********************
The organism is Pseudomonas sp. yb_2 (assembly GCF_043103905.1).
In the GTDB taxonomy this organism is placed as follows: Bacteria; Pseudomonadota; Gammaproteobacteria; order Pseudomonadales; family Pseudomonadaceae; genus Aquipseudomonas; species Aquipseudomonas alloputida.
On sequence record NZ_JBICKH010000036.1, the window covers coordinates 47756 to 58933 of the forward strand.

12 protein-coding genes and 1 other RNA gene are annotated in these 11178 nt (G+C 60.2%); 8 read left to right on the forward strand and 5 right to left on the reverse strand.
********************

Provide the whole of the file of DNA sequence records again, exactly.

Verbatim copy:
The organism is Pseudomonas sp. yb_2 (assembly GCF_043103905.1).
In the GTDB taxonomy this organism is placed as follows: Bacteria; Pseudomonadota; Gammaproteobacteria; order Pseudomonadales; family Pseudomonadaceae; genus Aquipseudomonas; species Aquipseudomonas alloputida.
On sequence record NZ_JBICKH010000036.1, the window covers coordinates 47756 to 58933 of the forward strand.

12 protein-coding genes and 1 other RNA gene are annotated in these 11178 nt (G+C 60.2%); 8 read left to right on the forward strand and 5 right to left on the reverse strand.